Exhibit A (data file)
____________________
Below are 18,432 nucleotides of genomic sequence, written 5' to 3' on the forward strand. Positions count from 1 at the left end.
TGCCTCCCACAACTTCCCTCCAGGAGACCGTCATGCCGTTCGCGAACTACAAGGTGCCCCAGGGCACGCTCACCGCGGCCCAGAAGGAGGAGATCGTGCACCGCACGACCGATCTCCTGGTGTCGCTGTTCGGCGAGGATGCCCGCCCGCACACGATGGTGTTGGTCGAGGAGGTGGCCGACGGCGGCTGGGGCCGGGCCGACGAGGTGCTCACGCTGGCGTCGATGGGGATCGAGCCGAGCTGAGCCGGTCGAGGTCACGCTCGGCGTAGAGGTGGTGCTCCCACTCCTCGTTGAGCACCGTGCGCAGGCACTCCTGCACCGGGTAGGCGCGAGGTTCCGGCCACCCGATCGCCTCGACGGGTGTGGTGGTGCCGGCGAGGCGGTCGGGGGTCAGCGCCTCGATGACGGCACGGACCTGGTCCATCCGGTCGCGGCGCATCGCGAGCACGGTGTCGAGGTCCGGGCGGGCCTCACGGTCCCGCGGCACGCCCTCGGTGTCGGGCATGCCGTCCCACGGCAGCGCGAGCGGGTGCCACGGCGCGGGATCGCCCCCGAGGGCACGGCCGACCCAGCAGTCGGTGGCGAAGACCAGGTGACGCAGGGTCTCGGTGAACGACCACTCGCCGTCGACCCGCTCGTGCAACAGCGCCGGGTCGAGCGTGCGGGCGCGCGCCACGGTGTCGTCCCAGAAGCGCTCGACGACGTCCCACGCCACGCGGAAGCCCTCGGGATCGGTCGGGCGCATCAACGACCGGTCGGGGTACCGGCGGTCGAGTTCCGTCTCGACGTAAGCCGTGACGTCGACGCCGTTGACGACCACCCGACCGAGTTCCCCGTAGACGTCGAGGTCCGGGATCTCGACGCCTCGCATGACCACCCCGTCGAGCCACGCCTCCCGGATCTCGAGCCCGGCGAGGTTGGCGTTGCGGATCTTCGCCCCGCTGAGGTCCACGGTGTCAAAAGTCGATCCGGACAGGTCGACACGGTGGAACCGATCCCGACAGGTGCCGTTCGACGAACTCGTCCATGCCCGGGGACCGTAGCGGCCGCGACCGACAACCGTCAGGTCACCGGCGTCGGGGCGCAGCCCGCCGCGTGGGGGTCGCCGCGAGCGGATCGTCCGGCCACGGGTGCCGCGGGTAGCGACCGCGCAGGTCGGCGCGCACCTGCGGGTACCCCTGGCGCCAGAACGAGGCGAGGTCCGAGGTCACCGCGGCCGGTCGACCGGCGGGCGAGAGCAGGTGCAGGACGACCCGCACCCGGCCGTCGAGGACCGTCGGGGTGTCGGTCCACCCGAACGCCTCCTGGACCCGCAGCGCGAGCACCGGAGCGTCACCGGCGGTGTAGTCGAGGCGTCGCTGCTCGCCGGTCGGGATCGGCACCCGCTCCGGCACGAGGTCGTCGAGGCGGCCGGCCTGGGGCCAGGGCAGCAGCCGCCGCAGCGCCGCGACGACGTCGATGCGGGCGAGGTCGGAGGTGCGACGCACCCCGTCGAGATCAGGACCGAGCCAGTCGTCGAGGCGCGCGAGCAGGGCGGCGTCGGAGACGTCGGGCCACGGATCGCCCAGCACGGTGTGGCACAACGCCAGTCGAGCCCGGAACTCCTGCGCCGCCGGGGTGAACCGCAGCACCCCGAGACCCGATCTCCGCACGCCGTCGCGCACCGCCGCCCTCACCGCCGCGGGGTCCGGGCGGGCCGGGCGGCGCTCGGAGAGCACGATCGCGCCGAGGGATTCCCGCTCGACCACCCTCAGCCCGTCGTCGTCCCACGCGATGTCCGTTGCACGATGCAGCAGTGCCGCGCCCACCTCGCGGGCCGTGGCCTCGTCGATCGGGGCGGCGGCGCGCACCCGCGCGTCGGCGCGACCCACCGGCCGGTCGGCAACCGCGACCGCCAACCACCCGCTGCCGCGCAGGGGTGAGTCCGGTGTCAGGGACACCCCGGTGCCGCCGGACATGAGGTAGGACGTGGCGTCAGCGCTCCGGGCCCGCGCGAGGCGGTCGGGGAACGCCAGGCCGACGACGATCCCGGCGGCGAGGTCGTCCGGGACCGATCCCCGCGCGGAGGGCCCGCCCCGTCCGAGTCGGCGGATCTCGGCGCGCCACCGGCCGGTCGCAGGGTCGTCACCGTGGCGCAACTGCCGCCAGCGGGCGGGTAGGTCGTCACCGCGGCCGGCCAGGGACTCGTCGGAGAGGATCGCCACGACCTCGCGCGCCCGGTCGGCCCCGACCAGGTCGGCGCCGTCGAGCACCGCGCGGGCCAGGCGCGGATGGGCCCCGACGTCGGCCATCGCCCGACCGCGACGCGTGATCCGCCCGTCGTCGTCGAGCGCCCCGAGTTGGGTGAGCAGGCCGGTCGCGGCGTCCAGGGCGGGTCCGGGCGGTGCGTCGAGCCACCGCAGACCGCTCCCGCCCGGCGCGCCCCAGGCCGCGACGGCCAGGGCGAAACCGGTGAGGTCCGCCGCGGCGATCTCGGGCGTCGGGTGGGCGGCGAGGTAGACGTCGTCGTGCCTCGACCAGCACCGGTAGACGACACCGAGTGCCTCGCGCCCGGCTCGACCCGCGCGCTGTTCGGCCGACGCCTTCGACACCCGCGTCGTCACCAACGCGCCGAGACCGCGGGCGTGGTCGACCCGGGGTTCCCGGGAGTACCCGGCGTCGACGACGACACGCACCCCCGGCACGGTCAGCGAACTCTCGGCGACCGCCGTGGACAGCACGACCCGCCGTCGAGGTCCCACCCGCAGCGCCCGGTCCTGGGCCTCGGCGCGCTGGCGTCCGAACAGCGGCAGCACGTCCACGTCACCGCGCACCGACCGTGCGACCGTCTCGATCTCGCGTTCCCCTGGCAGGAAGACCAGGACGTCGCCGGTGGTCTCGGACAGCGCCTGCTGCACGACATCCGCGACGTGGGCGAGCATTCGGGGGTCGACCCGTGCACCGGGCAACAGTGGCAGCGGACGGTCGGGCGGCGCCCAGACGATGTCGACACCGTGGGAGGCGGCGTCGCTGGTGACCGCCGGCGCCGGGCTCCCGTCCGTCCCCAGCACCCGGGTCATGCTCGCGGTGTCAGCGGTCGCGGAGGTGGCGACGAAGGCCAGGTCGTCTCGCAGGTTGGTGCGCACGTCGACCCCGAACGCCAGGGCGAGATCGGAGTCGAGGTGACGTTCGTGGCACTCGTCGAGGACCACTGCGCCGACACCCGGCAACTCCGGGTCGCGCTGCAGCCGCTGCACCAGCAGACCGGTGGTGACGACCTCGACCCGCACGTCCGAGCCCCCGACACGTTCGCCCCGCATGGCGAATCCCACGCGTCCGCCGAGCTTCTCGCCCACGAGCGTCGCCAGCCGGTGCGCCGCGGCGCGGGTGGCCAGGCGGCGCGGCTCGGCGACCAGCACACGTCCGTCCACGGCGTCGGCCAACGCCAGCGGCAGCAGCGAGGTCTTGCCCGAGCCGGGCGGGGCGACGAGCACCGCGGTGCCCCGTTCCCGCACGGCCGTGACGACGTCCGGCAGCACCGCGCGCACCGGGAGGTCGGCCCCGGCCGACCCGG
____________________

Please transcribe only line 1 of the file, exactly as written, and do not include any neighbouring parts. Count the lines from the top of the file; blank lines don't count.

Below are 18,432 nucleotides of genomic sequence, written 5' to 3' on the forward strand. Positions count from 1 at the left end.